Leading on from last week’s blog post on how I love sport and being active, comes the revelation that as I was growing up, I wasn’t sporty. Wait… let me rephrase that… it’s actually more that I never thought of myself as sporty. Sure, I’d always loved swimming, and I took dance lessons from the age of 5, and at 12 my family joined a sailing club…
Reading that back… I’m not sure what I was thinking.
I remember someone at university who I didn’t know very well remarking that I was ‘sporty’. And that was the first time I stopped and actually thought about it. Because it was on the tip of my tongue to say – no, I’m not – but then I suddenly realised… I was sporty.
God, did that mean that in my spice girl classification I would be Sporty Spice? Because I always thought she was a bit too thin and mean and screechy.
I guess I never considered myself sporty because I didn’t partake in traditional sports. While I didn’t necessarily hate playing softball or netball at school when called upon, I didn’t love it either. And I wasn’t any good – put a ball near me and I’ll flail my arms like a helicopter – and I’m definitely the one that randomly gets hits in the face by the ball unawares.
I always participated in school sports carnivals – I tried my hand at high jump and triple jump… and I was terrible! I always walked the ‘cross-country run’ with a group of friends and a bag of sweets because… well who in their right mind would run 3km? But I did often get called up to ‘fill in’ for random things… probably because I was sporty-but-in-denial.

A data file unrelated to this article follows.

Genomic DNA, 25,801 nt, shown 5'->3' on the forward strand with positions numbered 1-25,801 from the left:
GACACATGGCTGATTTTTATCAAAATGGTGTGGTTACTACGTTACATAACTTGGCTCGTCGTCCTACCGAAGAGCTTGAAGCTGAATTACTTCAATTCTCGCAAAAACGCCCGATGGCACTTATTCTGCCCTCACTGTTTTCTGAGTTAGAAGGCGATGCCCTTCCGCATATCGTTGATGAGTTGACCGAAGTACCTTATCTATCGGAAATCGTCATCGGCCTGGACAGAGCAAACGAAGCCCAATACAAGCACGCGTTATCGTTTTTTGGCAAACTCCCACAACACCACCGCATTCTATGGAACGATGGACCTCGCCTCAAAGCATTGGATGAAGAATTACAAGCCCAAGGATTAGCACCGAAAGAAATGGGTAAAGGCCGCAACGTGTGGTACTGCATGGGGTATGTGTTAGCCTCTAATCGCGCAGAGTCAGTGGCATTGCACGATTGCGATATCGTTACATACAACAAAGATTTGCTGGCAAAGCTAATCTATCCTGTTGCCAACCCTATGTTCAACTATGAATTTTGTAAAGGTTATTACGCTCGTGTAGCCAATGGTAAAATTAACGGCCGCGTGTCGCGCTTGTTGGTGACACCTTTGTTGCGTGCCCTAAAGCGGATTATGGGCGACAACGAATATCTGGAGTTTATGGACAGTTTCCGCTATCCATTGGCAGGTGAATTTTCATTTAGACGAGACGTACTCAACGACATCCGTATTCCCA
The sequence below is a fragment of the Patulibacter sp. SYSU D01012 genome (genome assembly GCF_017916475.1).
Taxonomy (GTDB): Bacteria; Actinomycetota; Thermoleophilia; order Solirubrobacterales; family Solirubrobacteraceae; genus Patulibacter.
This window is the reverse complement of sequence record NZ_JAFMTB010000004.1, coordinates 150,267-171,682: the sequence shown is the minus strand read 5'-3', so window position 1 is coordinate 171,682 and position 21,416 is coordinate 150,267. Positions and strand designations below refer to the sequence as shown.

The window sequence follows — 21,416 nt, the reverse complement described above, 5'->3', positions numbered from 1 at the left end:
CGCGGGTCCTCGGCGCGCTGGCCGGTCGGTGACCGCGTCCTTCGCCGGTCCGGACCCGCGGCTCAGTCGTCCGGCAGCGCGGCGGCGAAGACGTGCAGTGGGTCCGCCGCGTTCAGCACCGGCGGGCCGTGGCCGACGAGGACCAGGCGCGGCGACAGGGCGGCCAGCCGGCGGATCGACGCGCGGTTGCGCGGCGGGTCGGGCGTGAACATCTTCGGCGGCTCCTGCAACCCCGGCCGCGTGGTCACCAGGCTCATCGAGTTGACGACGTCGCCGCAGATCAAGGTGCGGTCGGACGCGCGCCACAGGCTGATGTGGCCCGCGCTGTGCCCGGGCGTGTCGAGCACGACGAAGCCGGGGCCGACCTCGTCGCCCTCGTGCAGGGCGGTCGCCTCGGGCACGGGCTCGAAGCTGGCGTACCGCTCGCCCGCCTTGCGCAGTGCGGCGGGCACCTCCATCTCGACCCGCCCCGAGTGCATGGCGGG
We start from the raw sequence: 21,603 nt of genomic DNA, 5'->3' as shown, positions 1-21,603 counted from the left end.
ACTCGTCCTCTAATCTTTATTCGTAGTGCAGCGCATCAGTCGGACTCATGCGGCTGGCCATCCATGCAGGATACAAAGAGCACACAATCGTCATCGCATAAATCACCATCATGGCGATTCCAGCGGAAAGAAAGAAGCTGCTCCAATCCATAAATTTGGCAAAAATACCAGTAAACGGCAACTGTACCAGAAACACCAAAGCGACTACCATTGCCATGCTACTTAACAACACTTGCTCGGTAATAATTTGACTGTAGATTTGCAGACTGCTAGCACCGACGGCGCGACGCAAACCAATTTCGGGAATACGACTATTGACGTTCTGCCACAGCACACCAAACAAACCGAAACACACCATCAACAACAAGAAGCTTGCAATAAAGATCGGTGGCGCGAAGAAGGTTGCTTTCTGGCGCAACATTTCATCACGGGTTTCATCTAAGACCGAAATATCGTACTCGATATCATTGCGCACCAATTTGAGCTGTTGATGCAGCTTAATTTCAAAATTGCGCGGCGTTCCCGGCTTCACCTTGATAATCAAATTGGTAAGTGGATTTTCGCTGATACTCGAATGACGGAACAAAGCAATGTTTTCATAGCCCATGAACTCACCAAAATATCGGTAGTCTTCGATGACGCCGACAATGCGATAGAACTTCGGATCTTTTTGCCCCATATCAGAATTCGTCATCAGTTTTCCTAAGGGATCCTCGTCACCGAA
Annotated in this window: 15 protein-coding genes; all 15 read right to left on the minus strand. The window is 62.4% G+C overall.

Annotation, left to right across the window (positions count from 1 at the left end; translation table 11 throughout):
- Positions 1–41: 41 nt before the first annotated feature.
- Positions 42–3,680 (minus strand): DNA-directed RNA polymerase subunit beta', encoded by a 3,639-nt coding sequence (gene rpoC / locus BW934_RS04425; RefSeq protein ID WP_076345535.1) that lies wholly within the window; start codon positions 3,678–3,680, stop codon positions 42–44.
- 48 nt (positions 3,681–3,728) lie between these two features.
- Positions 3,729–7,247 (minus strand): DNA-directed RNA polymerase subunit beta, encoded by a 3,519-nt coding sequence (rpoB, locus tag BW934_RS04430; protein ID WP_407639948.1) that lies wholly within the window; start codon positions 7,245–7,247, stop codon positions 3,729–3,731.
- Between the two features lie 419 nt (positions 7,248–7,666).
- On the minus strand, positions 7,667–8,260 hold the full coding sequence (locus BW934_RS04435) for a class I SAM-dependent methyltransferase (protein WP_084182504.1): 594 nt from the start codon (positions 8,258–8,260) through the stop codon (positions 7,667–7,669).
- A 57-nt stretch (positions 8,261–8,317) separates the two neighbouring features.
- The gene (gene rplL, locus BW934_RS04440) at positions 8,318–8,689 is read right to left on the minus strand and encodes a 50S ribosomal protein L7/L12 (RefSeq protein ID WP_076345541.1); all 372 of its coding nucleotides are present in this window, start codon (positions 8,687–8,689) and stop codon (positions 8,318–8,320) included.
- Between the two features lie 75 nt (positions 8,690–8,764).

Of course I always took the swimming carnival very seriously, but because I wasn’t one of those kids doing ‘squads’ I never really thought of myself as a serious swimmer. And dancing was considered something that girls did – floating around on a stage (and let’s be honest I wasn’t great at that either) – but I did love it. When I moved into sailing, because it was such an uncommon and untraditional sport, it also never really hit me that I was being ‘sporty’.
My parents were always encouraging us to be active. As young kids we used to tag along to my dad’s orienteering events, and in my teenage years we accompanied him cross country skiing, leading to me attending the school ski camp when I was 15. Despite that, I thought that people who voluntarily studied PE (Physical Ed) in year 11 and 12 were mad! I hated PE – I used to take as long as possible changing and try and get out of it whenever I could (but obviously only for legitimate reasons because I was always a very good girl at school).
If I went back in the same frame of mind now, I would definitely study PE. I would probably aspire to be a physiotherapist or something like that. I would definitely not study maths, and as much as biology was a bad choice for me, I would probably still choose it because of that week you get chickens!
So am I sporty? Now… definitely. Was I back then? I guess I always had it in me. I just didn’t realise it at the time.